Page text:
Investing in What Works: Toward Healthy, Prosperous Communities
Will we ever see the end of poverty in the United States? An “Investing in What Works for America’s Communities” event held December 4 in Washington, D.C., looked at the evidence and leading examples toward doing just that. The event, sponsored by the Low Income Investment Fund, the Federal Reserve Bank of San Francisco, and The Citi Foundation, convened top community and economic development experts, analysts, financiers, researchers, philanthropists, and public policymakers from across the nation to share their findings and efforts for improving communities and discussing the next steps toward reversing record high rates of poverty. Reducing poverty, said participants, also goes hand in hand with making communities more sustainable and healthy places to live, learn, work, play, and grow.
The event was a showcase for the book, Investing in What Works for America’s Communities, in which essays from more than 40 experts in a variety of fields provide innovative ideas and concepts that are transforming community involvement and providing sustainable and healthy neighborhoods across the nation. More than 500 people from all backgrounds of public health to private sectors of the government were in attendance, either in person or through the live webcast.
A key theme that resonated with all speakers was that to really make progress in eliminating poverty and creating healthier communities, all sectors would need to work together. People working in “health, job training, housing, and education don’t know each other’s world’s well enough to identify the opportunity for a breakthrough,” said Sara Wartell, president of the Urban Institute.
Combining public and private funds is an effective strategy to arrange resources in poverty-stricken neighborhoods to create a sustainable community with homes, schools, jobs, early learning centers, and health and recreational facilities. In assuring that everyone has a chance to thrive in their environment, there needs to be communication from the federal to community levels. A common language must be used to discuss strengths in research and determine the most effective ways to tackle the growing epidemic of poverty in a way that is pertinent to a particular community, said participants. David Erickson of the Federal Reserve Bank of San Francisco said, “We need to be humble. The reality is that we need to work together, there cannot be any more siloed approaches.”
Elaine Arkin of the Robert Wood Johnson Foundation, emphasizes the need for accessible evidence-based approaches and metrics in an effort to view community data and look at the measure of health. Community developers are critical in their role of supporting healthy lifestyles by planning sidewalks, parks, and other open spaces in convenient locations, making healthy food choices readily available, and creating accessible health care centers that incorporate both primary and specialty health services. “In this country we can no longer look at the community development and development of people’s lives separately,” states Elaine Arkin. Programs like County Health Rankings & Roadmaps are a viable example in determining the health risks in a neighborhood or community through critical metrics to benchmark direct change in the lives of community members.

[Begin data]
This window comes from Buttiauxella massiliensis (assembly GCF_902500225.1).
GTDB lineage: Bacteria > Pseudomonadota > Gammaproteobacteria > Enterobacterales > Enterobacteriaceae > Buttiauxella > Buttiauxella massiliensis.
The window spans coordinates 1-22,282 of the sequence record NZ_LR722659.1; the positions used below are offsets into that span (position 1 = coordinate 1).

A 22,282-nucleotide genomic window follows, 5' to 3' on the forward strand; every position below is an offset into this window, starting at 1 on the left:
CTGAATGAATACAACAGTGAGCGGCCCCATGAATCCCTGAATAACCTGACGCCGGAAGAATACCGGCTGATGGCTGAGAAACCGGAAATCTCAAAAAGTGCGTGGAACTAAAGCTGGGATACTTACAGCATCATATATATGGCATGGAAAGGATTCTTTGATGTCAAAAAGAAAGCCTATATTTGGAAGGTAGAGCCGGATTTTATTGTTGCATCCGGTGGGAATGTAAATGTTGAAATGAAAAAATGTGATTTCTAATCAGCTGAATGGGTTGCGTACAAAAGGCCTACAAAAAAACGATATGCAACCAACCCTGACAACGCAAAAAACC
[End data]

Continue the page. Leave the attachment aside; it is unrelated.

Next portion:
Strong data and shared goals provide the backbone for accountability and a commitment to change. Panelists said we’re not quite there yet. “It’s about creating the kind of society we want to have. Don’t we all want every kid to be able to read by third grade? Don’t we want all moms to get prenatal care? We all want this—we just don’t have ways to hold ourselves accountable in the places where we live.”
Though metrics are critical, so is the framing in approaching community change. “You don’t define a community by what’s wrong with it but by what’s strong with it,” was the rallying cry of Angela Blanchard, president and CEO of Neighborhood Centers Inc. Blanchard was part of a panel on success stories for transforming communities. “We had this idea that you can change a whole neighborhood on the backs of a clinic or school,” said Blanchard. “What surprises me is that this really works.”
Though panelists acknowledged that there’s a long road ahead, the day of sharing what really works to create healthier, sustainable communities left the room feeling optimistic about the future.
“We can end poverty,” closed Erickson. “And we have a moral obligation to do so.”